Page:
4. Agreeableness: 

Agreeableness is a measure of an individual’s ability to get along with and relate to other people. Highly agreeable individuals are likely to be friendly, empathetic, trustworthy, and cooperative. Those scoring low in agreeableness tend to be unconcerned with fitting in, potentially displaying traits like aggression, low empathy, and emotional detachment.  

5. Neuroticism: 

Neuroticism refers to a person’s ability to manage and control their emotions. Those who score high in this area tend to experience instability in their emotional state. Individuals scoring low in neuroticism are often calm and collected, skilled at emotional regulation, and less likely to be impacted by disorders like anxiety or depression. 

Each of these traits runs on a spectrum, meaning that you can score very highly in one area, quite low in another, or fall somewhere in the middle. Therefore, this model still leaves quite a bit of room for variance.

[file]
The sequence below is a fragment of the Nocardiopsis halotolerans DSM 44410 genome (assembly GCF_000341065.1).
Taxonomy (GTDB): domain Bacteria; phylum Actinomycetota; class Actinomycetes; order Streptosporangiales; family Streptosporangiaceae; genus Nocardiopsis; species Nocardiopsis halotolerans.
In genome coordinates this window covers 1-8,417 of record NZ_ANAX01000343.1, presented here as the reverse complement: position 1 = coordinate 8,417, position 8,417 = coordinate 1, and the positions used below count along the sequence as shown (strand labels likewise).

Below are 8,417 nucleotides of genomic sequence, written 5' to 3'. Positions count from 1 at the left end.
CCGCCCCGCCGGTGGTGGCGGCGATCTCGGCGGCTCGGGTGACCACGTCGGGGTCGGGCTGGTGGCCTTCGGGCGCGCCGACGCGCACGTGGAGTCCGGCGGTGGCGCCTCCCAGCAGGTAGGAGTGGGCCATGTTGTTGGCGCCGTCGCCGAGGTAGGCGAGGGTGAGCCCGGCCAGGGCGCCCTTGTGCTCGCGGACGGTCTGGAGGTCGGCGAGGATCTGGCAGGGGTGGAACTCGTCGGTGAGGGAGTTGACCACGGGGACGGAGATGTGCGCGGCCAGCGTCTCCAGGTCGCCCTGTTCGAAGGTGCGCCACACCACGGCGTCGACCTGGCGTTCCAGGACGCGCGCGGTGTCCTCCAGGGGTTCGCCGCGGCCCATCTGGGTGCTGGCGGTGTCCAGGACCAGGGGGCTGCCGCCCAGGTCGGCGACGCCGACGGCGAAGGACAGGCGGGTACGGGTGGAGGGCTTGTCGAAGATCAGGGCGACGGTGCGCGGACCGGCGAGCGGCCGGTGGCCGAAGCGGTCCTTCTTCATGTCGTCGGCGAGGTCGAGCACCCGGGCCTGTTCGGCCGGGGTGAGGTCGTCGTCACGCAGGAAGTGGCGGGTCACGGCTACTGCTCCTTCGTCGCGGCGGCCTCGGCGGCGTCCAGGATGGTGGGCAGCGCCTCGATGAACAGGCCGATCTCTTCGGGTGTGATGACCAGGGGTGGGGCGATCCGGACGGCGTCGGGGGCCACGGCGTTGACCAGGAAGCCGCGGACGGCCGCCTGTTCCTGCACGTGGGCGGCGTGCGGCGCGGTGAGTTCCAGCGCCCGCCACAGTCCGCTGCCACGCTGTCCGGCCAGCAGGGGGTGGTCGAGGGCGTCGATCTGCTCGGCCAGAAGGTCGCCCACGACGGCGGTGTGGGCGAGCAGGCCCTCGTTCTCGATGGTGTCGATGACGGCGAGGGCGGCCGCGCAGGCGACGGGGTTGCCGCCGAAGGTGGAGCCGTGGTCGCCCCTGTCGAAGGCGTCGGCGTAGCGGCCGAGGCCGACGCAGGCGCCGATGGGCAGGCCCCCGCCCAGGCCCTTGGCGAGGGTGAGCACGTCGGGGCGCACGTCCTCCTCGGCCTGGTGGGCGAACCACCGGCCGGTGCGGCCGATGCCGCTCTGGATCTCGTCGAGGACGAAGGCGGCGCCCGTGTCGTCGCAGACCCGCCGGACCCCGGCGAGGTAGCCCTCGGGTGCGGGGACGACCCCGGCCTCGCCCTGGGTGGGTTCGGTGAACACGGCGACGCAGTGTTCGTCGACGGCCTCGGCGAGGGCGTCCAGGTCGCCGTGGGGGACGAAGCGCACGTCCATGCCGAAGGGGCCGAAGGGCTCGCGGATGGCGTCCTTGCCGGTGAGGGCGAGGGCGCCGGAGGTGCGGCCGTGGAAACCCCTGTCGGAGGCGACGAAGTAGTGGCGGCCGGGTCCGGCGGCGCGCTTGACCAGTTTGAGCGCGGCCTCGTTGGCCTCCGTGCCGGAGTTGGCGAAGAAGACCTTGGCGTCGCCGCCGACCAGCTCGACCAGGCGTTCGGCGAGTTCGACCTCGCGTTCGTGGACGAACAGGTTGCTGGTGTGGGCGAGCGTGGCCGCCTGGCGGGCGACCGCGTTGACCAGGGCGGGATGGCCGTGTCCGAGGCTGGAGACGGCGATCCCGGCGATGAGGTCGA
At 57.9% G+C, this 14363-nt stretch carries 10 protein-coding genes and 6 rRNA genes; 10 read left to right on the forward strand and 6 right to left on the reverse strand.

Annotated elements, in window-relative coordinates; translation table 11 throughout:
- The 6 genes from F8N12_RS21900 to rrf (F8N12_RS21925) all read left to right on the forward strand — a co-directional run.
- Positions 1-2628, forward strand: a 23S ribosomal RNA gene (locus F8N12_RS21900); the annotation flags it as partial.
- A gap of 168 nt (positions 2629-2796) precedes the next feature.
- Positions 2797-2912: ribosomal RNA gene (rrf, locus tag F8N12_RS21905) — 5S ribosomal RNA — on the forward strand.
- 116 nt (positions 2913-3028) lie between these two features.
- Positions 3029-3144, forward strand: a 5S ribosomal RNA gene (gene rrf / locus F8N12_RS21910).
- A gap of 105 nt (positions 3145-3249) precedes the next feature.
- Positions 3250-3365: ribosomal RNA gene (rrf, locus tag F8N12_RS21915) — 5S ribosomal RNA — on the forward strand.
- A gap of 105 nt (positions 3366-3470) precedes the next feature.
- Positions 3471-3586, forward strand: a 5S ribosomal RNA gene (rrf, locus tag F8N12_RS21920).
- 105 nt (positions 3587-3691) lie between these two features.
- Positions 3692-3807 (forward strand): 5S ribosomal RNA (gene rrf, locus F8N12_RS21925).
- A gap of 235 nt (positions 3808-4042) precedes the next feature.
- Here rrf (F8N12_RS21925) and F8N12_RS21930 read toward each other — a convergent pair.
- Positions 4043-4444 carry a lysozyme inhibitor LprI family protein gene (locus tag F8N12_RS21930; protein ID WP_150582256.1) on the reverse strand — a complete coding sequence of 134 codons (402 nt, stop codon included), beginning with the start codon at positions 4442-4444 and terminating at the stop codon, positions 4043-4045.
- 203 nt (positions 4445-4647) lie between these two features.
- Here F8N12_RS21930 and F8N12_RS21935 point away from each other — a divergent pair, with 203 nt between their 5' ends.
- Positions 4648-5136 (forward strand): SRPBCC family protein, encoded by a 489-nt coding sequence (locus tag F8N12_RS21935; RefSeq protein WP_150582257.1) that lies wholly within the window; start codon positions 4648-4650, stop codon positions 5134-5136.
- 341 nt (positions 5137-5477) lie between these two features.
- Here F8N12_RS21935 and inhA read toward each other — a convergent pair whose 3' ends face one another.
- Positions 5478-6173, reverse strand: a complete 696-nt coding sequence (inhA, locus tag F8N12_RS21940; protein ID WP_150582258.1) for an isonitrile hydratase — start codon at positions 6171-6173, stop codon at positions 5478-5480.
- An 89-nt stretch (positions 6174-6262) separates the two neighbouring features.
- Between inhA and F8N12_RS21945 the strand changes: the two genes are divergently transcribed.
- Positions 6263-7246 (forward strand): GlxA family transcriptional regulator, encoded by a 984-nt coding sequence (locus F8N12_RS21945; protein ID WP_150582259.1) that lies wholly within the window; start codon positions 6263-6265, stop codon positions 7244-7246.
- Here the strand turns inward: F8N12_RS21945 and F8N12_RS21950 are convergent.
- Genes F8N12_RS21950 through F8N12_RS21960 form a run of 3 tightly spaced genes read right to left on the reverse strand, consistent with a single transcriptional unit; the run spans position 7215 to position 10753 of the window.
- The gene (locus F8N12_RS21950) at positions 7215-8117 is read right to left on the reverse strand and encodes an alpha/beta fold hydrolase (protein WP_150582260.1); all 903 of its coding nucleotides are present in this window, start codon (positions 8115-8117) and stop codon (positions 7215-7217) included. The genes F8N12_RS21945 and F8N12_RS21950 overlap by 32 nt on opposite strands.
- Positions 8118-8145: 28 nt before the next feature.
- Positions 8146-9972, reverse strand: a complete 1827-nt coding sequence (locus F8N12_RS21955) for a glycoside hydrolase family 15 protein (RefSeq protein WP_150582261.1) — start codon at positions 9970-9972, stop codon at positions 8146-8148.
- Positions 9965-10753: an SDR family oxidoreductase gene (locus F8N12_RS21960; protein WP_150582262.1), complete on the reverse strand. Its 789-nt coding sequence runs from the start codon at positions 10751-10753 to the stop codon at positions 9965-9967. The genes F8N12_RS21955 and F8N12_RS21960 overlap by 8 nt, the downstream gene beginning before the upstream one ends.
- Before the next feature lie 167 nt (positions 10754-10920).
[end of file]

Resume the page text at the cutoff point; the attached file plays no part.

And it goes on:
Can Personality Change?

Experts once thought that our personalities developed and became fixed during childhood. However, new evidence shows that this isn’t the case, with most people experiencing changes in their personality throughout their lifetime. Those who maintain a level of self-awareness and seek to improve themselves may be more likely to experience these changes. 

Personality-Related Concerns